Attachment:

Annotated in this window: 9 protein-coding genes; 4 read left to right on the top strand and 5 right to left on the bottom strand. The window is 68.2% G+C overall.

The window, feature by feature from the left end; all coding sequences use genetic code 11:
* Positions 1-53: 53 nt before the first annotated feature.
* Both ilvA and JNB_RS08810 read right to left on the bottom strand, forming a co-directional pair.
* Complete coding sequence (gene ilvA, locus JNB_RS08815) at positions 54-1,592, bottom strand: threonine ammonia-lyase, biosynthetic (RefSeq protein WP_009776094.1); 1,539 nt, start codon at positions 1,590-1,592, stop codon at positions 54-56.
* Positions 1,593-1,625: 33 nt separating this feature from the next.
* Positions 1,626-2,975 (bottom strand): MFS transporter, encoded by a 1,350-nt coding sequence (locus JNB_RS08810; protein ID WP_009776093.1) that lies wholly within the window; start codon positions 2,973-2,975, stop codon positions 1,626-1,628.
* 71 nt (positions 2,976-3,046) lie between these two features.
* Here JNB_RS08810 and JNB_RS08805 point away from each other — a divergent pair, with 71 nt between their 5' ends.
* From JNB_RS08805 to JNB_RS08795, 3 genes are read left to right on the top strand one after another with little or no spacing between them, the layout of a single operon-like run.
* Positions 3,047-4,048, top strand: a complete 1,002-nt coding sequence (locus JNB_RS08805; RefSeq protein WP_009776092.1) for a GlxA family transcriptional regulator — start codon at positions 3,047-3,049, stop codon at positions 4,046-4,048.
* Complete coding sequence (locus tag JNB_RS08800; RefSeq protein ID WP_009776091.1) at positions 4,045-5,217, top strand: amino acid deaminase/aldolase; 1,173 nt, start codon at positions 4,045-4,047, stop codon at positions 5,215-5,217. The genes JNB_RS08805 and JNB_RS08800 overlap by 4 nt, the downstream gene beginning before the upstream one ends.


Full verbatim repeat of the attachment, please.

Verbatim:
Annotated in this window: 9 protein-coding genes; 4 read left to right on the top strand and 5 right to left on the bottom strand. The window is 68.2% G+C overall.

The window, feature by feature from the left end; all coding sequences use genetic code 11:
* Positions 1-53: 53 nt before the first annotated feature.
* Both ilvA and JNB_RS08810 read right to left on the bottom strand, forming a co-directional pair.
* Complete coding sequence (gene ilvA, locus JNB_RS08815) at positions 54-1,592, bottom strand: threonine ammonia-lyase, biosynthetic (RefSeq protein WP_009776094.1); 1,539 nt, start codon at positions 1,590-1,592, stop codon at positions 54-56.
* Positions 1,593-1,625: 33 nt separating this feature from the next.
* Positions 1,626-2,975 (bottom strand): MFS transporter, encoded by a 1,350-nt coding sequence (locus JNB_RS08810; protein ID WP_009776093.1) that lies wholly within the window; start codon positions 2,973-2,975, stop codon positions 1,626-1,628.
* 71 nt (positions 2,976-3,046) lie between these two features.
* Here JNB_RS08810 and JNB_RS08805 point away from each other — a divergent pair, with 71 nt between their 5' ends.
* From JNB_RS08805 to JNB_RS08795, 3 genes are read left to right on the top strand one after another with little or no spacing between them, the layout of a single operon-like run.
* Positions 3,047-4,048, top strand: a complete 1,002-nt coding sequence (locus JNB_RS08805; RefSeq protein WP_009776092.1) for a GlxA family transcriptional regulator — start codon at positions 3,047-3,049, stop codon at positions 4,046-4,048.
* Complete coding sequence (locus tag JNB_RS08800; RefSeq protein ID WP_009776091.1) at positions 4,045-5,217, top strand: amino acid deaminase/aldolase; 1,173 nt, start codon at positions 4,045-4,047, stop codon at positions 5,215-5,217. The genes JNB_RS08805 and JNB_RS08800 overlap by 4 nt, the downstream gene beginning before the upstream one ends.